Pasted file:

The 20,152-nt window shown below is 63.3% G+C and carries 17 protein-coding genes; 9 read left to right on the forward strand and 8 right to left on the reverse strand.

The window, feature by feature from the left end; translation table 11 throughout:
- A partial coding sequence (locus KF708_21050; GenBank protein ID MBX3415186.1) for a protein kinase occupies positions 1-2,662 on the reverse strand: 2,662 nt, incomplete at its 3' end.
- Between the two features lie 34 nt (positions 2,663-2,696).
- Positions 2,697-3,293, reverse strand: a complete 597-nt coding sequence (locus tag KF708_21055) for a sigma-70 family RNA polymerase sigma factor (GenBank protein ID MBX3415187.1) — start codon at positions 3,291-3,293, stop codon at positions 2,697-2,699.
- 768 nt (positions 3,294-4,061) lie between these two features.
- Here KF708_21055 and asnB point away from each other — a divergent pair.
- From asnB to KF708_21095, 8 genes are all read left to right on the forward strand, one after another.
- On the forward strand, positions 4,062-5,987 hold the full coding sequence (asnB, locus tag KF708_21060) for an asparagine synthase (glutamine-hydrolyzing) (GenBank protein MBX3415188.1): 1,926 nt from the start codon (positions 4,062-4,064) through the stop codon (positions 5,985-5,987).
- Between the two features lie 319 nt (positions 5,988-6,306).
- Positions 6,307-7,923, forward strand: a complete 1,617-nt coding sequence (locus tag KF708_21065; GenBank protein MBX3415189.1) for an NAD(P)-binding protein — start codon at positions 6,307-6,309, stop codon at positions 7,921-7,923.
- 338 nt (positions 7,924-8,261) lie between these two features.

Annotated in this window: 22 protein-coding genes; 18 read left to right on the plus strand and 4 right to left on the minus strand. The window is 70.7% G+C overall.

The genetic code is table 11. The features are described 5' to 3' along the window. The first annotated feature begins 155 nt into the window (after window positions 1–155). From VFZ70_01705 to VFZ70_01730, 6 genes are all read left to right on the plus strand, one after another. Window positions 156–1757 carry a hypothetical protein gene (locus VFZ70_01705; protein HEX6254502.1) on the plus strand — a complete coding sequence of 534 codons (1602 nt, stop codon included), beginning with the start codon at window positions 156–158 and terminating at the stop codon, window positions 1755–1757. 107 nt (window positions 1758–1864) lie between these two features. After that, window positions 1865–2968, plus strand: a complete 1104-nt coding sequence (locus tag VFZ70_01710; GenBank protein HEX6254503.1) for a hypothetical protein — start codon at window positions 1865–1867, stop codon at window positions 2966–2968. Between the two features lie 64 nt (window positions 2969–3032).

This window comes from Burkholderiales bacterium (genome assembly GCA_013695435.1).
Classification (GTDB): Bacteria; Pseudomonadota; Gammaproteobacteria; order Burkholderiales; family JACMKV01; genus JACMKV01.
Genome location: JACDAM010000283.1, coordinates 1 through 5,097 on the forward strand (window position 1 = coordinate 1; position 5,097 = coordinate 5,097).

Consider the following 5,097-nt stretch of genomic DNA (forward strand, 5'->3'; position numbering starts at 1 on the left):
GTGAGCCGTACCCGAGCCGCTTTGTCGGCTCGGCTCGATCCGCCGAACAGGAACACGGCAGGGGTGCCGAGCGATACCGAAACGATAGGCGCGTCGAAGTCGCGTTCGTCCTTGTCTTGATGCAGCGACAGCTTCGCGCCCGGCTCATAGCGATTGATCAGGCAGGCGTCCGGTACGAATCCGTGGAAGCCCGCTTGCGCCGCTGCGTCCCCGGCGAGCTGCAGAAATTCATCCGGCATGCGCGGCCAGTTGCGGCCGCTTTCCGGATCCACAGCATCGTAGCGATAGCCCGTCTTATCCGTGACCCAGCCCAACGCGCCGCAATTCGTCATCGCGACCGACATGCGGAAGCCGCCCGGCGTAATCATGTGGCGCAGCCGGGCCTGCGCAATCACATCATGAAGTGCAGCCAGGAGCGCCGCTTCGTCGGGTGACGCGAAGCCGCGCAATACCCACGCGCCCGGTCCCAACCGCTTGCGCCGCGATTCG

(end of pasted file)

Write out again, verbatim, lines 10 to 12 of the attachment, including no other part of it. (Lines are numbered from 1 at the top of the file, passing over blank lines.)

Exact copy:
- Between the two features lie 319 nt (positions 5,988-6,306).
- Positions 6,307-7,923, forward strand: a complete 1,617-nt coding sequence (locus tag KF708_21065; GenBank protein MBX3415189.1) for an NAD(P)-binding protein — start codon at positions 6,307-6,309, stop codon at positions 7,921-7,923.
- 338 nt (positions 7,924-8,261) lie between these two features.